Will there be a stimulus deal?
Here’s what you need to know—and what it could mean for your wallet.
There’s no clear sign that Congress will reach a stimulus deal before the November 3 election. As Americans await second stimulus checks and federal unemployment benefits, here are 5 potential outcomes of what could happen next:
Option 1: Congress could reach a stimulus deal before the election
Congress could reach a stimulus deal before the election, although there doesn’t seem to be a clear path currently. In Washington, never say never. Treasury Secretary Mnuchin indicated this week that stimulus talks could resume shortly. “I’ve probably spoken to Speaker Pelosi 15 or 20 times in the last few days…and we’ve agreed to continue to have discussions about the CARES Act,” Mnuchin said. House Democrats may be working on a $2.4 trillion stimulus package—which is approximately $1 trillion less than the Heroes Act stimulus bill they passed earlier this year. The new stimulus package could include second stimulus checks, federal unemployment benefits and small business aid through the Payment Protection Program. The House could vote on the legislation as early as October 2. The Senate is scheduled to adjourn after October 9 to allow members to campaign until the November 3 election. However, Senate Majority Leader Mitch McConnell (R-KY) could ask members to return to Washington to vote on any potential stimulus deal.
Option 2: Congress agrees on a stimulus deal, but president doesn’t sign bill
Congress could agree on a stimulus deal, but the president must sign the legislation before it becomes law. One possible scenario—if and when Congress reaches a deal—is that the president decides not to sign the bill before the election, or at all. This scenario is probably low likelihood, since the president supports a new stimulus deal as well as second stimulus checks. The question will be the cost of the stimulus package. However, since Mnuchin and White House Chief of Staff Mark Meadows are negotiating the deal with Speaker of the House Nancy Pelosi (D-CA) and McConnell, there presumably would be bipartisan support before Congress sends any stimulus bill to the president’s desk for signature.
Option 3: The Senate and House each pass smaller stimulus deals
The Senate and House could seek to gain political favor by passing smaller stimulus deals before the election. This move could be largely symbolic if there is no bipartisan support. For example, Senate Republicans could not get sufficient bipartisan support for a $500 billion stimulus package, which was approximately half the size of their initial proposed bill, the Heals Act. However, it’s possible that both parties agree now to fund key areas like stimulus checks or unemployment insurance to help provide immediate financial need to Americans. Both parties potentially could score political points with voters if Congress reaches a stimulus deal. That said, while Republicans have preferred a piecemeal approach to legislation, Democrats have not. Pelosi and Senate Minority Leader Chuck Schumer (D-NY) ultimately will decide if they are willing to focus on areas of bipartisan support rather than hold out for a larger stimulus package.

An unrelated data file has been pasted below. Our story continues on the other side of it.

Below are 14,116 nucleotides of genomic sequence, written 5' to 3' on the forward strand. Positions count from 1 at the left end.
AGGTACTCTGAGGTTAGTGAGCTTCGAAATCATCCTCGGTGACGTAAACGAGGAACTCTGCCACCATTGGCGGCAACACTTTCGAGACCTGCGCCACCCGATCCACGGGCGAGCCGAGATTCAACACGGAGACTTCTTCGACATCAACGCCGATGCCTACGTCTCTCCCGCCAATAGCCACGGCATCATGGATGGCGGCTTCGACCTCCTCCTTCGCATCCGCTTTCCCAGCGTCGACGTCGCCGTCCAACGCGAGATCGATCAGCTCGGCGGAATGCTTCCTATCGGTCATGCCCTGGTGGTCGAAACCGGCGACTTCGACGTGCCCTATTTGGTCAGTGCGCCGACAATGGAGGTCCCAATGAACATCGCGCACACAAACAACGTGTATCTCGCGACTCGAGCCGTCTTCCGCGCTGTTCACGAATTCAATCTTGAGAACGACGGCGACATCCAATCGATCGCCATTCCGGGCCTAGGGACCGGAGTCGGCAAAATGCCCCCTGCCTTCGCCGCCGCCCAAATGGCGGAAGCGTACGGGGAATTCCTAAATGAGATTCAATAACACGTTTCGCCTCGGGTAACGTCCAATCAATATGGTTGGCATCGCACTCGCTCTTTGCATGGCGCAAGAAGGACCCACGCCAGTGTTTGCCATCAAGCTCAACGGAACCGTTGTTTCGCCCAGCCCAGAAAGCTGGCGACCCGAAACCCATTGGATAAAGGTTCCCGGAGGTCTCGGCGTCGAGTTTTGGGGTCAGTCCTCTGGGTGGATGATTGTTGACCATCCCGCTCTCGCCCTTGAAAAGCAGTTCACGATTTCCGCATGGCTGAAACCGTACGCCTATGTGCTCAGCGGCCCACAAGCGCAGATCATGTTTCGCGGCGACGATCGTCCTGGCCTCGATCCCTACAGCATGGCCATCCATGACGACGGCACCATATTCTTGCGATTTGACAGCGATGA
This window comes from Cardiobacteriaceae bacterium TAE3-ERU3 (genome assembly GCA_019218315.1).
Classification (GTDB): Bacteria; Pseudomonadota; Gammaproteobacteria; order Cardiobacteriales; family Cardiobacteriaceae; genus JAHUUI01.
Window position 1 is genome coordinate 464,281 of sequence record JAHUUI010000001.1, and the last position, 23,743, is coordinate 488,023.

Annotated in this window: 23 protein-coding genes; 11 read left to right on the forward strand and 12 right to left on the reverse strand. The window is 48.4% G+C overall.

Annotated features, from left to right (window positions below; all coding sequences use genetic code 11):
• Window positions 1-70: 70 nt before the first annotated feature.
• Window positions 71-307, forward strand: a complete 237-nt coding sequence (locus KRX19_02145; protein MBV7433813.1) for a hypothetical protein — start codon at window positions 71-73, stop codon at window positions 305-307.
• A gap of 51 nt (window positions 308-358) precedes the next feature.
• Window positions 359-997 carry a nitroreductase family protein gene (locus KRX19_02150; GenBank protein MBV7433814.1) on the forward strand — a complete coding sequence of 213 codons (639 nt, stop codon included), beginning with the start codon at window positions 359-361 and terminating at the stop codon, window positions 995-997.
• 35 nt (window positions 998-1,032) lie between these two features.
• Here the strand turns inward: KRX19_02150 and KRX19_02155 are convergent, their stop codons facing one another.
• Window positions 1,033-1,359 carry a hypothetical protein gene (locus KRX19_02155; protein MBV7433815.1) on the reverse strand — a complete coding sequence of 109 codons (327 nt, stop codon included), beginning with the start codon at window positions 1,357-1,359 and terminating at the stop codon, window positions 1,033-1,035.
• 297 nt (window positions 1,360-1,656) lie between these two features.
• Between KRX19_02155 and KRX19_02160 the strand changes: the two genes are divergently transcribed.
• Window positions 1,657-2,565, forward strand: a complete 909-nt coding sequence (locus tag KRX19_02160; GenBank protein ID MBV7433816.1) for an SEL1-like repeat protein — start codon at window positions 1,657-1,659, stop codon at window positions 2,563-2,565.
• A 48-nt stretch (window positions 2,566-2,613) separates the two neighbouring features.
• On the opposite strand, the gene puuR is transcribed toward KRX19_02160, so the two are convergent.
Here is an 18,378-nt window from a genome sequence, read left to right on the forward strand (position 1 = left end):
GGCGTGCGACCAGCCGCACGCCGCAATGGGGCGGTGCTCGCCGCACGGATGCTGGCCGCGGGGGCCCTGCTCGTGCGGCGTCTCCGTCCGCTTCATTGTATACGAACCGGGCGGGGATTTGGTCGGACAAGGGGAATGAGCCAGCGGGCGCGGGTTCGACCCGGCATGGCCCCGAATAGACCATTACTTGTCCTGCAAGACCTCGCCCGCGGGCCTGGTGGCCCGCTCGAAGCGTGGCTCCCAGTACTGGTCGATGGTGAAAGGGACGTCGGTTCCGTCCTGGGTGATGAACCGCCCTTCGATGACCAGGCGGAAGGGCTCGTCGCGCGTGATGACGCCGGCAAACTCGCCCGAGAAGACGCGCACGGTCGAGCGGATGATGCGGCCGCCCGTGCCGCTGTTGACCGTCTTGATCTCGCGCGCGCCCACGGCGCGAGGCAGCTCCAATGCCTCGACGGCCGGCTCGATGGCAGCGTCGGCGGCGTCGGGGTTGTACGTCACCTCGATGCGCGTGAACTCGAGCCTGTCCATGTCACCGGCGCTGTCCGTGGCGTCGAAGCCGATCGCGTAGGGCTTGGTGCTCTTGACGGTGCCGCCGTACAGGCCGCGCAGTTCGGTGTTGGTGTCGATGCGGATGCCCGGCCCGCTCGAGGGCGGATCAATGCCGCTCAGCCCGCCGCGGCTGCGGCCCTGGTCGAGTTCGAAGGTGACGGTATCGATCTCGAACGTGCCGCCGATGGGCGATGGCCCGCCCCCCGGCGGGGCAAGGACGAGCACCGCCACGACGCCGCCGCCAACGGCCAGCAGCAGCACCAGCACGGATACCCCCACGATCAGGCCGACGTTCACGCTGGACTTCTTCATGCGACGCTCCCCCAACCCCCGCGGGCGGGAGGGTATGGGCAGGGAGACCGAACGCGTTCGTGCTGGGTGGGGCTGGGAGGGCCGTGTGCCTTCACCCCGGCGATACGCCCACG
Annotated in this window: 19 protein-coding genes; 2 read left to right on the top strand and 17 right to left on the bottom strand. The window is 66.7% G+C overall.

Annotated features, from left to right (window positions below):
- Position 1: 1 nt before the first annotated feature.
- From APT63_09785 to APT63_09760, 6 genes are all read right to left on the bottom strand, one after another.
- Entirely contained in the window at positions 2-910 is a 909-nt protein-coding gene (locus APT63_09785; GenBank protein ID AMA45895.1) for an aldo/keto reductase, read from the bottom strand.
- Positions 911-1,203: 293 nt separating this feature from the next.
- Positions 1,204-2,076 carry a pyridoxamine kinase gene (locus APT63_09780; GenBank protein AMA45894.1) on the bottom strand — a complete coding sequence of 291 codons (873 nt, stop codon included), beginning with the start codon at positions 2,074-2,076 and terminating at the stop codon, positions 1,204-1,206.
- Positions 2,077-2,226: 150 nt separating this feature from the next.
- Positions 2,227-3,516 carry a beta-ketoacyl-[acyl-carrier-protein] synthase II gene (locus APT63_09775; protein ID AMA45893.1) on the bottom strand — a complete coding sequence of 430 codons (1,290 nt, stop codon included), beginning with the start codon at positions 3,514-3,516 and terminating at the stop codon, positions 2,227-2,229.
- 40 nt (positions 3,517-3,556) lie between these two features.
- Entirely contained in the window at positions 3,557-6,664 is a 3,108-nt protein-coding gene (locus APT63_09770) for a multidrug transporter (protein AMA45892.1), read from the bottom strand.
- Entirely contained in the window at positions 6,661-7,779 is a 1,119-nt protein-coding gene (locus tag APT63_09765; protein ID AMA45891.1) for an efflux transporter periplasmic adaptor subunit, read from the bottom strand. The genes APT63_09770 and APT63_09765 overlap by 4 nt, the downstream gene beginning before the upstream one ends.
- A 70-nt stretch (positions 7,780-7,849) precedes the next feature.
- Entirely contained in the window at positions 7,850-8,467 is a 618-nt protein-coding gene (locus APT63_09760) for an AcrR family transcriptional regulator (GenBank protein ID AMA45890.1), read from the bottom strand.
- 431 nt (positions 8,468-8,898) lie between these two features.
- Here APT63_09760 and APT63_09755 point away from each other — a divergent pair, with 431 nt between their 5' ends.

Option 4: The president takes executive action
Typically, Congress has the power of the purse in Washington, which allows Congress to authorize federal spending. That said, there are certain powers apportioned to the executive branch, which allows the president to act through executive order. President Donald Trump has been active through executive memoranda and executive orders to shape policy. For example, Trump has issued multiple executive memoranda on issues ranging from payroll taxes to student loans. If Congress remains at an impasse, and Trump wants to act before the election, it’s possible that he uses executive action to provide at least some financial relief (subject to separation of powers).
Option 5: Congress doesn’t pass a stimulus deal
Not everyone in Congress supports a new stimulus deal. There are fiscal conservatives who say that Congress already has spent trillions of dollars in taxpayer money on financial stimuli. They either oppose new stimulus spending, or would limit spending to certain areas such as small business aid or school funding, for example. While Mnuchin and Pelosi could resume stimulus talks, there is no guarantee they will reach a deal. Pelosi’s $2.4 trillion new stimulus bill could be at least $1 trillion higher than what Republicans are willing to agree to—which doesn’t bode well for a potential deal. Congress also will shift its focus to the Senate confirmation process to fill the seat left vacant by the late Supreme Court Justice Ruth Bader Ginsburg. While Congress could reach a deal during the confirmation process, Congress also may opt to wait until after the election.